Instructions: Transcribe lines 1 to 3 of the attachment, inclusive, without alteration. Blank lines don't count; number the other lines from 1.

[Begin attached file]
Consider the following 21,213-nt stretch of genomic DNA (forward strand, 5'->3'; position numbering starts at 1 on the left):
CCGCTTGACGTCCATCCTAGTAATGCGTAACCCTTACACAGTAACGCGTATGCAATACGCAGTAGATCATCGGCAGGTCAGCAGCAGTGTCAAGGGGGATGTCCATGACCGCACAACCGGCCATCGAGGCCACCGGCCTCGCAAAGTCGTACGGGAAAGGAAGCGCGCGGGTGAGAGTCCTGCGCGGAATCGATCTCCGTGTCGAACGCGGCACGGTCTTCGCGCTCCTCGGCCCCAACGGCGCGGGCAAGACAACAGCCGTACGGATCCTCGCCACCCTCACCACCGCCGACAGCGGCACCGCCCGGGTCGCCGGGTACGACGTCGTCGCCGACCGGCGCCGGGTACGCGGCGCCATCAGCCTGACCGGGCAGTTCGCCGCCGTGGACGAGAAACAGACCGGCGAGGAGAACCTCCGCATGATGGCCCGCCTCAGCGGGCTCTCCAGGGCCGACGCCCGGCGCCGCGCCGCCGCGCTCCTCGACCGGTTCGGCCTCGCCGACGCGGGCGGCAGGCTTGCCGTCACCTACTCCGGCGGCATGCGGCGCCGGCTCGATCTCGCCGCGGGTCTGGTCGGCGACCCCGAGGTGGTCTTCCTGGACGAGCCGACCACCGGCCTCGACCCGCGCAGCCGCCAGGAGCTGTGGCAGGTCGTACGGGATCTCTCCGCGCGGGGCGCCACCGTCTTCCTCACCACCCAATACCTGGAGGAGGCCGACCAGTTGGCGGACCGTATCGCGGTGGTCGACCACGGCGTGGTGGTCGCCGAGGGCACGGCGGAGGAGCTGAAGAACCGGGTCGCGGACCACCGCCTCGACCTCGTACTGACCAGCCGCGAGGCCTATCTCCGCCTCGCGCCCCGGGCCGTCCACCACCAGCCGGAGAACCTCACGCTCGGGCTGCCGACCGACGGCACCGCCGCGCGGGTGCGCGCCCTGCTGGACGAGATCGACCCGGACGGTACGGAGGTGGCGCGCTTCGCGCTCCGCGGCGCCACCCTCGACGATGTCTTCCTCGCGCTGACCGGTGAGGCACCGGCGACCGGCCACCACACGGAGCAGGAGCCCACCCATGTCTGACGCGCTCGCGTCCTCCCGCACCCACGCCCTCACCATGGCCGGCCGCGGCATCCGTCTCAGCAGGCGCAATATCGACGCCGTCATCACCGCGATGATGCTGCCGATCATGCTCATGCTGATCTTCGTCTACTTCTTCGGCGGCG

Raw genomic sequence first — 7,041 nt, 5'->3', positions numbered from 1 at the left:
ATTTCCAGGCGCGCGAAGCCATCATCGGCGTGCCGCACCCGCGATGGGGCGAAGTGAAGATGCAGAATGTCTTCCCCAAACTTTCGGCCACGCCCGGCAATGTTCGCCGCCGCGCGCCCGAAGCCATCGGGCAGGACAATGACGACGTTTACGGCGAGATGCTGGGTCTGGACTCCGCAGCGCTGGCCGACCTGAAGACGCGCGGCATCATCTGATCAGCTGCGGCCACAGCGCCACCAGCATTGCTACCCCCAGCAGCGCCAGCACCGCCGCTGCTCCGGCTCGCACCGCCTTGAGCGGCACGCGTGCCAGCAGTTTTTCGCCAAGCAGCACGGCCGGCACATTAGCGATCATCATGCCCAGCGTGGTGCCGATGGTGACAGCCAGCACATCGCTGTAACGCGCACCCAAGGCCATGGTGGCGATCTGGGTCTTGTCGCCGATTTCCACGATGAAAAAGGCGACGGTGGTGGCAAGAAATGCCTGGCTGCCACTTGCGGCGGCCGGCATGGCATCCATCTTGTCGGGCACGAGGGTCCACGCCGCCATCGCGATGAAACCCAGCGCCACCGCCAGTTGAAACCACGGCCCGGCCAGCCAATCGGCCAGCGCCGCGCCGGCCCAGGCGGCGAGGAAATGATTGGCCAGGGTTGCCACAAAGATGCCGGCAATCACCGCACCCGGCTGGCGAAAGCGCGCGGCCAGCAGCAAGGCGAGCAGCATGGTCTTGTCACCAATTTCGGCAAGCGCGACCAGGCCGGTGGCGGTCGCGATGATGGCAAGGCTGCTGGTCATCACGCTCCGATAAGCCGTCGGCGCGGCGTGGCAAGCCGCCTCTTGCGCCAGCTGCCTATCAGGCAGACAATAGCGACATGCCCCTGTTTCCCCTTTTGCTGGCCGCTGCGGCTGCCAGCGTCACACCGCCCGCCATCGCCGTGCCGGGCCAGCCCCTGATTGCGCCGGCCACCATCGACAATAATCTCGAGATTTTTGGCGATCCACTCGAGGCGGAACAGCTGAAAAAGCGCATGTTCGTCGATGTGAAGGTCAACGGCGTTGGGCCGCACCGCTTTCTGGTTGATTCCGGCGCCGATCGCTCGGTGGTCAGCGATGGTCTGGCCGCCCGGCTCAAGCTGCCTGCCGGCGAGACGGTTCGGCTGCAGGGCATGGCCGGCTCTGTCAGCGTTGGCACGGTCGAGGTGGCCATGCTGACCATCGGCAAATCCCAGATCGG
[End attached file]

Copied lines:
Consider the following 21,213-nt stretch of genomic DNA (forward strand, 5'->3'; position numbering starts at 1 on the left):
CCGCTTGACGTCCATCCTAGTAATGCGTAACCCTTACACAGTAACGCGTATGCAATACGCAGTAGATCATCGGCAGGTCAGCAGCAGTGTCAAGGGGGATGTCCATGACCGCACAACCGGCCATCGAGGCCACCGGCCTCGCAAAGTCGTACGGGAAAGGAAGCGCGCGGGTGAGAGTCCTGCGCGGAATCGATCTCCGTGTCGAACGCGGCACGGTCTTCGCGCTCCTCGGCCCCAACGGCGCGGGCAAGACAACAGCCGTACGGATCCTCGCCACCCTCACCACCGCCGACAGCGGCACCGCCCGGGTCGCCGGGTACGACGTCGTCGCCGACCGGCGCCGGGTACGCGGCGCCATCAGCCTGACCGGGCAGTTCGCCGCCGTGGACGAGAAACAGACCGGCGAGGAGAACCTCCGCATGATGGCCCGCCTCAGCGGGCTCTCCAGGGCCGACGCCCGGCGCCGCGCCGCCGCGCTCCTCGACCGGTTCGGCCTCGCCGACGCGGGCGGCAGGCTTGCCGTCACCTACTCCGGCGGCATGCGGCGCCGGCTCGATCTCGCCGCGGGTCTGGTCGGCGACCCCGAGGTGGTCTTCCTGGACGAGCCGACCACCGGCCTCGACCCGCGCAGCCGCCAGGAGCTGTGGCAGGTCGTACGGGATCTCTCCGCGCGGGGCGCCACCGTCTTCCTCACCACCCAATACCTGGAGGAGGCCGACCAGTTGGCGGACCGTATCGCGGTGGTCGACCACGGCGTGGTGGTCGCCGAGGGCACGGCGGAGGAGCTGAAGAACCGGGTCGCGGACCACCGCCTCGACCTCGTACTGACCAGCCGCGAGGCCTATCTCCGCCTCGCGCCCCGGGCCGTCCACCACCAGCCGGAGAACCTCACGCTCGGGCTGCCGACCGACGGCACCGCCGCGCGGGTGCGCGCCCTGCTGGACGAGATCGACCCGGACGGTACGGAGGTGGCGCGCTTCGCGCTCCGCGGCGCCACCCTCGACGATGTCTTCCTCGCGCTGACCGGTGAGGCACCGGCGACCGGCCACCACACGGAGCAGGAGCCCACCCATGTCTGACGCGCTCGCGTCCTCCCGCACCCACGCCCTCACCATGGCCGGCCGCGGCATCCGTCTCAGCAGGCGCAATATCGACGCCGTCATCACCGCGATGATGCTGCCGATCATGCTCATGCTGATCTTCGTCTACTTCTTCGGCGGCG

Raw genomic sequence first — 7,041 nt, 5'->3', positions numbered from 1 at the left: